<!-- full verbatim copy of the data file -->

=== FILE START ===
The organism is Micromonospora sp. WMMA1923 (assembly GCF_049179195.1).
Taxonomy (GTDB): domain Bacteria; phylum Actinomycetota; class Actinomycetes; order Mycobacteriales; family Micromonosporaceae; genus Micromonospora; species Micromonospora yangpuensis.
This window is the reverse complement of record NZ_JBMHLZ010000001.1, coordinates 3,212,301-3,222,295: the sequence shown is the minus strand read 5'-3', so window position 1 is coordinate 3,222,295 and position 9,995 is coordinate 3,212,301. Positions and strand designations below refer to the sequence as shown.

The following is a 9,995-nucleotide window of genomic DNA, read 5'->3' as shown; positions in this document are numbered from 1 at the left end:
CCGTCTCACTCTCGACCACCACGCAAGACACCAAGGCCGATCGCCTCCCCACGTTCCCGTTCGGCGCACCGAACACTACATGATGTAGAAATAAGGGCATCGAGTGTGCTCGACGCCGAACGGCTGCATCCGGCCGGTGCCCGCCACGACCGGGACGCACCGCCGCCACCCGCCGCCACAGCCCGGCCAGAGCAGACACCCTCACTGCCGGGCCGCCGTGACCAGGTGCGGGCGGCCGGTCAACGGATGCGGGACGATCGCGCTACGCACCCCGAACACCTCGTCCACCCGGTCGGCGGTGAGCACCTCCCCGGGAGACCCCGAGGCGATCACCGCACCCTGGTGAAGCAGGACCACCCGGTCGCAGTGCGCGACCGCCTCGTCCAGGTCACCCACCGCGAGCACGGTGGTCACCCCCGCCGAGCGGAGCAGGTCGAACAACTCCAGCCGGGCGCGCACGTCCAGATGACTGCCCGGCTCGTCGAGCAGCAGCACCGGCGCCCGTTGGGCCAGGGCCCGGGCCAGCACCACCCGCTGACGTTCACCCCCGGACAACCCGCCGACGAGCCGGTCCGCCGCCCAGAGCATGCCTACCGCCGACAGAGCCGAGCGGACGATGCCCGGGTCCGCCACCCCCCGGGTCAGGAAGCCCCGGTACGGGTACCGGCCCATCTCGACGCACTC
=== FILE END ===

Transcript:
The organism is Micromonospora sp. WMMA1923 (assembly GCF_049179195.1).
Taxonomy (GTDB): domain Bacteria; phylum Actinomycetota; class Actinomycetes; order Mycobacteriales; family Micromonosporaceae; genus Micromonospora; species Micromonospora yangpuensis.
This window is the reverse complement of record NZ_JBMHLZ010000001.1, coordinates 3,212,301-3,222,295: the sequence shown is the minus strand read 5'-3', so window position 1 is coordinate 3,222,295 and position 9,995 is coordinate 3,212,301. Positions and strand designations below refer to the sequence as shown.

The following is a 9,995-nucleotide window of genomic DNA, read 5'->3' as shown; positions in this document are numbered from 1 at the left end:
CCGTCTCACTCTCGACCACCACGCAAGACACCAAGGCCGATCGCCTCCCCACGTTCCCGTTCGGCGCACCGAACACTACATGATGTAGAAATAAGGGCATCGAGTGTGCTCGACGCCGAACGGCTGCATCCGGCCGGTGCCCGCCACGACCGGGACGCACCGCCGCCACCCGCCGCCACAGCCCGGCCAGAGCAGACACCCTCACTGCCGGGCCGCCGTGACCAGGTGCGGGCGGCCGGTCAACGGATGCGGGACGATCGCGCTACGCACCCCGAACACCTCGTCCACCCGGTCGGCGGTGAGCACCTCCCCGGGAGACCCCGAGGCGATCACCGCACCCTGGTGAAGCAGGACCACCCGGTCGCAGTGCGCGACCGCCTCGTCCAGGTCACCCACCGCGAGCACGGTGGTCACCCCCGCCGAGCGGAGCAGGTCGAACAACTCCAGCCGGGCGCGCACGTCCAGATGACTGCCCGGCTCGTCGAGCAGCAGCACCGGCGCCCGTTGGGCCAGGGCCCGGGCCAGCACCACCCGCTGACGTTCACCCCCGGACAACCCGCCGACGAGCCGGTCCGCCGCCCAGAGCATGCCTACCGCCGACAGAGCCGAGCGGACGATGCCCGGGTCCGCCACCCCCCGGGTCAGGAAGCCCCGGTACGGGTACCGGCCCATCTCGACGCACTC